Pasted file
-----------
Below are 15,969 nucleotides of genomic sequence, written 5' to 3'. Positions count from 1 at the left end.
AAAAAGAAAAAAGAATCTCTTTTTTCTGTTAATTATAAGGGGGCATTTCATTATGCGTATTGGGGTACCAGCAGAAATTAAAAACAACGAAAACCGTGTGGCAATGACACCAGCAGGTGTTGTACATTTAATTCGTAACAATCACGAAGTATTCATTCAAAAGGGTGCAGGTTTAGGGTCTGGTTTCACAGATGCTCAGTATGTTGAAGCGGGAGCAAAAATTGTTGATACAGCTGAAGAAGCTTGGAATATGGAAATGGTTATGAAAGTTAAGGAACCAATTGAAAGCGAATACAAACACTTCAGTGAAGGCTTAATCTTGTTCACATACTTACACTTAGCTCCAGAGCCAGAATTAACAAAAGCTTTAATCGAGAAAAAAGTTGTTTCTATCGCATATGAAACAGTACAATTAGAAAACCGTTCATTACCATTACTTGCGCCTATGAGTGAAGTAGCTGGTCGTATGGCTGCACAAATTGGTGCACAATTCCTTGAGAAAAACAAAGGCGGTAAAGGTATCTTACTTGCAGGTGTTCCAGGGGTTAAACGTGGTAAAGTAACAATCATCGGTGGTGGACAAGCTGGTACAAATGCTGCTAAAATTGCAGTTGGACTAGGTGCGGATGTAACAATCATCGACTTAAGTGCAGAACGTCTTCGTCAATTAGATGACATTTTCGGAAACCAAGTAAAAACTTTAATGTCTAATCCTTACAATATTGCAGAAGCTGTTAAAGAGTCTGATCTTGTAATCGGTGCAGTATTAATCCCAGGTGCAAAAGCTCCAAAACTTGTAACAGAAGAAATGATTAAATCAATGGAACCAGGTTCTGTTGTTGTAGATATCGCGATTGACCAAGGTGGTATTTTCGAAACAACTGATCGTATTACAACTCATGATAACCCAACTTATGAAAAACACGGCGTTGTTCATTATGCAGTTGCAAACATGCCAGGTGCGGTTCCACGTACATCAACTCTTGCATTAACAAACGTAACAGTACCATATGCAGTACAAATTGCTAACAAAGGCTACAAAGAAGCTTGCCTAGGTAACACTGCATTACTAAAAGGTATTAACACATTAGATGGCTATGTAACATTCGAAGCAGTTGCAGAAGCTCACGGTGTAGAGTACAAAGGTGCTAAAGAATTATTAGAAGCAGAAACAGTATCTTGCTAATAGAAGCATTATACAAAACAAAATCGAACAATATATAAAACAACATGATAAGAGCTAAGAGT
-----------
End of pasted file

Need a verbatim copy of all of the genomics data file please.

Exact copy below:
Below are 15,969 nucleotides of genomic sequence, written 5' to 3'. Positions count from 1 at the left end.
AAAAAGAAAAAAGAATCTCTTTTTTCTGTTAATTATAAGGGGGCATTTCATTATGCGTATTGGGGTACCAGCAGAAATTAAAAACAACGAAAACCGTGTGGCAATGACACCAGCAGGTGTTGTACATTTAATTCGTAACAATCACGAAGTATTCATTCAAAAGGGTGCAGGTTTAGGGTCTGGTTTCACAGATGCTCAGTATGTTGAAGCGGGAGCAAAAATTGTTGATACAGCTGAAGAAGCTTGGAATATGGAAATGGTTATGAAAGTTAAGGAACCAATTGAAAGCGAATACAAACACTTCAGTGAAGGCTTAATCTTGTTCACATACTTACACTTAGCTCCAGAGCCAGAATTAACAAAAGCTTTAATCGAGAAAAAAGTTGTTTCTATCGCATATGAAACAGTACAATTAGAAAACCGTTCATTACCATTACTTGCGCCTATGAGTGAAGTAGCTGGTCGTATGGCTGCACAAATTGGTGCACAATTCCTTGAGAAAAACAAAGGCGGTAAAGGTATCTTACTTGCAGGTGTTCCAGGGGTTAAACGTGGTAAAGTAACAATCATCGGTGGTGGACAAGCTGGTACAAATGCTGCTAAAATTGCAGTTGGACTAGGTGCGGATGTAACAATCATCGACTTAAGTGCAGAACGTCTTCGTCAATTAGATGACATTTTCGGAAACCAAGTAAAAACTTTAATGTCTAATCCTTACAATATTGCAGAAGCTGTTAAAGAGTCTGATCTTGTAATCGGTGCAGTATTAATCCCAGGTGCAAAAGCTCCAAAACTTGTAACAGAAGAAATGATTAAATCAATGGAACCAGGTTCTGTTGTTGTAGATATCGCGATTGACCAAGGTGGTATTTTCGAAACAACTGATCGTATTACAACTCATGATAACCCAACTTATGAAAAACACGGCGTTGTTCATTATGCAGTTGCAAACATGCCAGGTGCGGTTCCACGTACATCAACTCTTGCATTAACAAACGTAACAGTACCATATGCAGTACAAATTGCTAACAAAGGCTACAAAGAAGCTTGCCTAGGTAACACTGCATTACTAAAAGGTATTAACACATTAGATGGCTATGTAACATTCGAAGCAGTTGCAGAAGCTCACGGTGTAGAGTACAAAGGTGCTAAAGAATTATTAGAAGCAGAAACAGTATCTTGCTAATAGAAGCATTATACAAAACAAAATCGAACAATATATAAAACAACATGATAAGAGCTAAGAGT